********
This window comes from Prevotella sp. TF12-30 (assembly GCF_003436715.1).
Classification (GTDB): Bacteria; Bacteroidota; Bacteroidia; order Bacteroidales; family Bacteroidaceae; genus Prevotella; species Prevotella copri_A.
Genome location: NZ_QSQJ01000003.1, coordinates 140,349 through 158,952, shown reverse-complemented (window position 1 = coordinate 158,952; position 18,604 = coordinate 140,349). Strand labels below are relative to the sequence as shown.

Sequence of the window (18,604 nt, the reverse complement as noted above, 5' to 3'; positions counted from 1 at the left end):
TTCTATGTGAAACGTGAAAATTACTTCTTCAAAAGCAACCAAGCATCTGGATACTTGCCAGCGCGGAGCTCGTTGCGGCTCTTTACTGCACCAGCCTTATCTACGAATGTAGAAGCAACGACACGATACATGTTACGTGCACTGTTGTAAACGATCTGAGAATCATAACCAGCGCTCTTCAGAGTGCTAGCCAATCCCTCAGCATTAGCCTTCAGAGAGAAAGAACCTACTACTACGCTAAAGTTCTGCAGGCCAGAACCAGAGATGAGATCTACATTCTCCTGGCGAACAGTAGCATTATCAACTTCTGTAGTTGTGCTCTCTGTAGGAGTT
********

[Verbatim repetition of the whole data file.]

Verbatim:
This window comes from Prevotella sp. TF12-30 (assembly GCF_003436715.1).
Classification (GTDB): Bacteria; Bacteroidota; Bacteroidia; order Bacteroidales; family Bacteroidaceae; genus Prevotella; species Prevotella copri_A.
Genome location: NZ_QSQJ01000003.1, coordinates 140,349 through 158,952, shown reverse-complemented (window position 1 = coordinate 158,952; position 18,604 = coordinate 140,349). Strand labels below are relative to the sequence as shown.

Sequence of the window (18,604 nt, the reverse complement as noted above, 5' to 3'; positions counted from 1 at the left end):
TTCTATGTGAAACGTGAAAATTACTTCTTCAAAAGCAACCAAGCATCTGGATACTTGCCAGCGCGGAGCTCGTTGCGGCTCTTTACTGCACCAGCCTTATCTACGAATGTAGAAGCAACGACACGATACATGTTACGTGCACTGTTGTAAACGATCTGAGAATCATAACCAGCGCTCTTCAGAGTGCTAGCCAATCCCTCAGCATTAGCCTTCAGAGAGAAAGAACCTACTACTACGCTAAAGTTCTGCAGGCCAGAACCAGAGATGAGATCTACATTCTCCTGGCGAACAGTAGCATTATCAACTTCTGTAGTTGTGCTCTCTGTAGGAGTT